Je suis Guaido? Economist endorses Venezuela coup leader with Facebook profile change
“The world’s democracies are right to seek change in Venezuela. The question is how,”declared the London-based magazine that regularly advocates for open borders, globalization and neoliberal capitalism.
The cover shows Guaido in shirtsleeves, with a fist raised up in a gesture that US-backed regime-change operatives in various countries have been using as a logo for decades.
Though many readers supported the endorsement, others were less amused, leading to a hilarious comment thread in which someone declared himself the legitimate editor of the Economist – mimicking the way Guaido asserted his leadership in Caracas.
“This is in defense of an illegitimate coup. So in response, I've decided that I'm going to declare myself editor of The Economist. Who's with me?” wrote Jay Gannon.
When someone countered that Guaido was recognized by “democracies,” they were shouted down: “YOU WILL SHOW RESPECT TO THE NEW EDITOR OF THE ECONOMIST OR YOU WILL DISAPPEAR WITH THE SUPPORT OF OUR FRIENDS AT THE CIA,” another commenter said, presumably in jest.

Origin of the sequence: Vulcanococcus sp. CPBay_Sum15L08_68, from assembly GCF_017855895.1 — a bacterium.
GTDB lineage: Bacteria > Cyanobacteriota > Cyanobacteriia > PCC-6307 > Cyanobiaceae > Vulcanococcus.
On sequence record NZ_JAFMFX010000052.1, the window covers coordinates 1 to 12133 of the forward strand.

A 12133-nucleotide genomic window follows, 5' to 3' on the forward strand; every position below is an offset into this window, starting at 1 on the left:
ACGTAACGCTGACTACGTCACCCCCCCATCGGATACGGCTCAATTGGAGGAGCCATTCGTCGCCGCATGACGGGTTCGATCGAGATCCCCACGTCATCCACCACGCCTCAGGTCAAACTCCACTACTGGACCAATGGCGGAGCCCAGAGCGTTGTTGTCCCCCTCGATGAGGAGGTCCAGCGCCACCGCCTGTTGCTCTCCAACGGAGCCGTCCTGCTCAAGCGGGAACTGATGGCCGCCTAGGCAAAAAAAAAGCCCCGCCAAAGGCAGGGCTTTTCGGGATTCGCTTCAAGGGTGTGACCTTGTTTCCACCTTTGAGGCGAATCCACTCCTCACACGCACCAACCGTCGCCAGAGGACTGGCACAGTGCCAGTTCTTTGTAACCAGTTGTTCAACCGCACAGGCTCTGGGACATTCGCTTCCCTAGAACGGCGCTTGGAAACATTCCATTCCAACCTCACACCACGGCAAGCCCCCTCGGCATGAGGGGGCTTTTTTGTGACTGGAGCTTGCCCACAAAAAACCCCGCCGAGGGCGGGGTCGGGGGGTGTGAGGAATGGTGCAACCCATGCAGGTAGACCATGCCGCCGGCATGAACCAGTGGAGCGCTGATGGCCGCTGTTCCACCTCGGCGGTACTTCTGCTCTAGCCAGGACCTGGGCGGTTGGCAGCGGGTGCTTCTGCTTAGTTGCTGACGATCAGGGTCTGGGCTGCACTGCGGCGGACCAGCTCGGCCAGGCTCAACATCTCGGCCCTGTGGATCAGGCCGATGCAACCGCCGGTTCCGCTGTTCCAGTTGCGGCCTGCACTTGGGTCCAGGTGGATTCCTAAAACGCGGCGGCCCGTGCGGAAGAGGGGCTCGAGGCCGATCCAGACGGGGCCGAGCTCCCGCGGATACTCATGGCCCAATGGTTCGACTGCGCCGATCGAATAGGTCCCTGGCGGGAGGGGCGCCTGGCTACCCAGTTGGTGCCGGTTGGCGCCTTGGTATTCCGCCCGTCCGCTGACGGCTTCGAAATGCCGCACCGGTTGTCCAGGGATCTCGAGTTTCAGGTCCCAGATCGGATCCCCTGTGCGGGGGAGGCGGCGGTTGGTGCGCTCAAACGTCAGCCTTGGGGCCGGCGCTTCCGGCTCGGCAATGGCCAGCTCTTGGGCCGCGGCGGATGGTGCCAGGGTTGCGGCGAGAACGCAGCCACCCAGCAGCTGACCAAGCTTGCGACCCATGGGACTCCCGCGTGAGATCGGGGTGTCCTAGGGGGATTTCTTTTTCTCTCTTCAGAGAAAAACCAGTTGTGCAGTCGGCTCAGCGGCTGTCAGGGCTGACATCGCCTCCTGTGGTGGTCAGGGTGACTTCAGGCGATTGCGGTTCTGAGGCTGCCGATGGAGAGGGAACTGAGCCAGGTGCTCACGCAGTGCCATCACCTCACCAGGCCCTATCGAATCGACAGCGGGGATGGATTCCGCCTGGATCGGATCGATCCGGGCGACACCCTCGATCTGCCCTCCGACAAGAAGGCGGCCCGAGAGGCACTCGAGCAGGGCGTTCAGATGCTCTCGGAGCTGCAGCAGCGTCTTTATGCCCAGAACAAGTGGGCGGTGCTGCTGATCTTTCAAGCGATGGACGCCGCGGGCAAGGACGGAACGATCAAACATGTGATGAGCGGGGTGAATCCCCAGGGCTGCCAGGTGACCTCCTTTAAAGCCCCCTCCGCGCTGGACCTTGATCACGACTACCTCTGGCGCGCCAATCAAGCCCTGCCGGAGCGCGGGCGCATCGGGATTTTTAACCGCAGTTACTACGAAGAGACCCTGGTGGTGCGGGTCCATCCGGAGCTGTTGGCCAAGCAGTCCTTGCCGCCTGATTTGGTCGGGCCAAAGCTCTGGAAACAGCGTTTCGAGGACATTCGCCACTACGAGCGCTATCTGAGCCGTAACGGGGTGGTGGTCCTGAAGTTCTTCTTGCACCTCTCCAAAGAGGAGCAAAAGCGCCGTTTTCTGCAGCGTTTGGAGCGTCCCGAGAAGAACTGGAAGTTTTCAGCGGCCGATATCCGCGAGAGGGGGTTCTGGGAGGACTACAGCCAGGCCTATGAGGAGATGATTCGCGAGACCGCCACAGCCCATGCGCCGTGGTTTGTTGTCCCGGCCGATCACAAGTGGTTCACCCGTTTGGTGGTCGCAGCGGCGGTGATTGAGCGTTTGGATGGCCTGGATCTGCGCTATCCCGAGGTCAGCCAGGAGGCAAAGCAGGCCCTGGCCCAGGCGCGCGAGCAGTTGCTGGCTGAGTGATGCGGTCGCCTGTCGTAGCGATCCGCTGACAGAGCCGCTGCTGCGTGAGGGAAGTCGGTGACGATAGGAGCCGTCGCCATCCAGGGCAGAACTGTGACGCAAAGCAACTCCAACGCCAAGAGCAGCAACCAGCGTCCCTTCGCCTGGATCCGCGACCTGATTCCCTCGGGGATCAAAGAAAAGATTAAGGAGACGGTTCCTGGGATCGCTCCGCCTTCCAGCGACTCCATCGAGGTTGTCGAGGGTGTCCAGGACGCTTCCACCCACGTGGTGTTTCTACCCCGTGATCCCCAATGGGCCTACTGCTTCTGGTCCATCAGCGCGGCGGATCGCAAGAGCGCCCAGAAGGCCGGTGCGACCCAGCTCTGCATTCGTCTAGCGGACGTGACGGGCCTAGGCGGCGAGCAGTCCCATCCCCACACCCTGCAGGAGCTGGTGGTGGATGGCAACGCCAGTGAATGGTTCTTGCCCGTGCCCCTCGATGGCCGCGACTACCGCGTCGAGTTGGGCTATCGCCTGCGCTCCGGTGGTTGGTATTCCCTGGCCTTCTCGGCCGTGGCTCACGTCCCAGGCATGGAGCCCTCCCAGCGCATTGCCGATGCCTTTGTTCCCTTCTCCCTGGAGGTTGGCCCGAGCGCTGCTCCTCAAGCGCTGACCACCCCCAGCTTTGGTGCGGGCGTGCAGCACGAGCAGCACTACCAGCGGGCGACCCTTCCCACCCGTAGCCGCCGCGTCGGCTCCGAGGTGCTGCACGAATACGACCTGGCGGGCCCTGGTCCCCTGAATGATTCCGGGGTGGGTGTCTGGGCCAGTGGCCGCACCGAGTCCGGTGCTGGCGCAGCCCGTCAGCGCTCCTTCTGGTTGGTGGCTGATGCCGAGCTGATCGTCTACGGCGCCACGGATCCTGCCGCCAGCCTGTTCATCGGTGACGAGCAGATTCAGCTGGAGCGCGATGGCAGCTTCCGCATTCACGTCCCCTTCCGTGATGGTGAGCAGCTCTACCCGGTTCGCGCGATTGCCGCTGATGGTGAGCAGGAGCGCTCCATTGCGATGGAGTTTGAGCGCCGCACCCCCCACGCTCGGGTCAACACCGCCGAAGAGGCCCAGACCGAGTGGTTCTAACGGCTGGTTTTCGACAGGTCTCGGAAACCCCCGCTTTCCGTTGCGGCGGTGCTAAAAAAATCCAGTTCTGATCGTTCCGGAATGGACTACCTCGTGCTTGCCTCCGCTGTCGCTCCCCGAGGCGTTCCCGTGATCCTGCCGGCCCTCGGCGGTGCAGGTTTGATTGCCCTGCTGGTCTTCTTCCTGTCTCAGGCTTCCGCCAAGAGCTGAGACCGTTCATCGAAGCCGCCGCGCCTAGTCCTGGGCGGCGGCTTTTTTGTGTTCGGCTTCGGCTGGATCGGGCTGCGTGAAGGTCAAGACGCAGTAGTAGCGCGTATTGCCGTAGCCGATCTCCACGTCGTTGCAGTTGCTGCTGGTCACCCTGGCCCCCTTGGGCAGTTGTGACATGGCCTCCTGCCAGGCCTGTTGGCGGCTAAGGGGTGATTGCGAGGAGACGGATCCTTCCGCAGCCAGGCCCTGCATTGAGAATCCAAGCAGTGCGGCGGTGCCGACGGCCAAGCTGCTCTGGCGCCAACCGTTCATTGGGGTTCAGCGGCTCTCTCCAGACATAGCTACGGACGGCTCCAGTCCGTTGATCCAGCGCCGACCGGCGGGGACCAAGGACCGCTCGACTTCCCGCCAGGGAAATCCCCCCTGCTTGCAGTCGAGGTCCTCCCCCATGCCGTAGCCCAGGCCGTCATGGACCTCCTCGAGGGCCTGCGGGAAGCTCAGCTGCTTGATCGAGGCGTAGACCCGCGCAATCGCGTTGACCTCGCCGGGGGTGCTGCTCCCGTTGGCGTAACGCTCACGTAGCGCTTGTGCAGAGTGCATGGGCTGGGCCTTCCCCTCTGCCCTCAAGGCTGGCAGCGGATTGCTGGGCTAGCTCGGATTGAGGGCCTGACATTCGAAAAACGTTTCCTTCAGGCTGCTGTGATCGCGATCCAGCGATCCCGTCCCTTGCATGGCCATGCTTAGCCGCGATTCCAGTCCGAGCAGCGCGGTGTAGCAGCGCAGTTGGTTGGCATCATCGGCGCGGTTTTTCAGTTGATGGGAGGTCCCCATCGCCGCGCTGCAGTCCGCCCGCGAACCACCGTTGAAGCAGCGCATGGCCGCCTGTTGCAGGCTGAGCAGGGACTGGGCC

“The US should sanction the current editor until The Economist recognizes Jay Gannon as the rightful editor,” quipped another, again referring to the way Washington has sought to force Guaido’s presidency.
Other comments were less playful, accusing the magazine of abandoning journalistic integrity (“Wow, subtle!”) and engaging in hypocrisy (“Now do the same for Saudi Arabia”).Also on rt.com Economist writer mocked for peddling old, debunked ‘Russian hack’ story in bizarre tweet to Macron
One comment in particular argued that “Lenin continues to be correct about this magazine,” referring to the Bolshevik revolution’s leader, who once described the Economist as “a journal which speaks for British millionaires.”
The Economist has been around since 1843, giving it plenty of time for indulging in esoteric takes and being wrong on a wide variety of subjects.
Changing a profile picture as a political statement is a time-honored tradition online, especially to express support for victims of violence or persecution. Thousands put the words “Je suis Charlie” (I am Charlie) on their accounts after the 2015 massacre at Charlie Hebdo satirical magazine in France, for example. The tactics was soon adopted for public pressure campaigns – for example, to demand release of people thought unjustly imprisoned. Now it appears to be the newest tool for toppling unwanted governments.
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